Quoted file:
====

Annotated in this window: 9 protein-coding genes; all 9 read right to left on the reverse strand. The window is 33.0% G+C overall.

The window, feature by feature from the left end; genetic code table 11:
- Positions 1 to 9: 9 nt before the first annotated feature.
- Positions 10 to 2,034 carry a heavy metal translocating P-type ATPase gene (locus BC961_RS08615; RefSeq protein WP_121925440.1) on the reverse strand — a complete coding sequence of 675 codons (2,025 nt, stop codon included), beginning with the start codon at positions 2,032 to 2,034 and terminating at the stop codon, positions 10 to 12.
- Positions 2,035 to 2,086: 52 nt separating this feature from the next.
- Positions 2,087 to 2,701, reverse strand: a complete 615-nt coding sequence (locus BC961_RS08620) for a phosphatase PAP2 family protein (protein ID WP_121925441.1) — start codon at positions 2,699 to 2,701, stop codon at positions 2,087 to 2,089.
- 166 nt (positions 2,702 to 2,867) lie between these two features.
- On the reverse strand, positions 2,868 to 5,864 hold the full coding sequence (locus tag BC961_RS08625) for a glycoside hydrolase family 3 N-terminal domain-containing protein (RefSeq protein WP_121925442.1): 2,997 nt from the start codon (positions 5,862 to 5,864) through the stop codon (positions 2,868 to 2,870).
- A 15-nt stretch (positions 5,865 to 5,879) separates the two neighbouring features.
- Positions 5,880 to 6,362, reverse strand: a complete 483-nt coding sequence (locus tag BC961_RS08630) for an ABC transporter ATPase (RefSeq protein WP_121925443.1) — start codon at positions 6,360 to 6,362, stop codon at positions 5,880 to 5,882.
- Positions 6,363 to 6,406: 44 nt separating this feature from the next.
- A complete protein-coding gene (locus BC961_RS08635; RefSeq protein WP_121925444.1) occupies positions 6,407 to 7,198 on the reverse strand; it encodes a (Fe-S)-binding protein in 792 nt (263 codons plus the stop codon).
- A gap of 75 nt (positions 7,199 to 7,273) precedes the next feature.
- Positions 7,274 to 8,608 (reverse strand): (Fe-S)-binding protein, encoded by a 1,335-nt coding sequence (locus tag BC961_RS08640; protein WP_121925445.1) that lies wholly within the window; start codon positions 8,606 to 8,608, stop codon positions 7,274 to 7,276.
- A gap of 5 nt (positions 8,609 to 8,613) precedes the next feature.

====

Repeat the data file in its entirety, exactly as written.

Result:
Annotated in this window: 9 protein-coding genes; all 9 read right to left on the reverse strand. The window is 33.0% G+C overall.

The window, feature by feature from the left end; genetic code table 11:
- Positions 1 to 9: 9 nt before the first annotated feature.
- Positions 10 to 2,034 carry a heavy metal translocating P-type ATPase gene (locus BC961_RS08615; RefSeq protein WP_121925440.1) on the reverse strand — a complete coding sequence of 675 codons (2,025 nt, stop codon included), beginning with the start codon at positions 2,032 to 2,034 and terminating at the stop codon, positions 10 to 12.
- Positions 2,035 to 2,086: 52 nt separating this feature from the next.
- Positions 2,087 to 2,701, reverse strand: a complete 615-nt coding sequence (locus BC961_RS08620) for a phosphatase PAP2 family protein (protein ID WP_121925441.1) — start codon at positions 2,699 to 2,701, stop codon at positions 2,087 to 2,089.
- 166 nt (positions 2,702 to 2,867) lie between these two features.
- On the reverse strand, positions 2,868 to 5,864 hold the full coding sequence (locus tag BC961_RS08625) for a glycoside hydrolase family 3 N-terminal domain-containing protein (RefSeq protein WP_121925442.1): 2,997 nt from the start codon (positions 5,862 to 5,864) through the stop codon (positions 2,868 to 2,870).
- A 15-nt stretch (positions 5,865 to 5,879) separates the two neighbouring features.
- Positions 5,880 to 6,362, reverse strand: a complete 483-nt coding sequence (locus tag BC961_RS08630) for an ABC transporter ATPase (RefSeq protein WP_121925443.1) — start codon at positions 6,360 to 6,362, stop codon at positions 5,880 to 5,882.
- Positions 6,363 to 6,406: 44 nt separating this feature from the next.
- A complete protein-coding gene (locus BC961_RS08635; RefSeq protein WP_121925444.1) occupies positions 6,407 to 7,198 on the reverse strand; it encodes a (Fe-S)-binding protein in 792 nt (263 codons plus the stop codon).
- A gap of 75 nt (positions 7,199 to 7,273) precedes the next feature.
- Positions 7,274 to 8,608 (reverse strand): (Fe-S)-binding protein, encoded by a 1,335-nt coding sequence (locus tag BC961_RS08640; protein WP_121925445.1) that lies wholly within the window; start codon positions 8,606 to 8,608, stop codon positions 7,274 to 7,276.
- A gap of 5 nt (positions 8,609 to 8,613) precedes the next feature.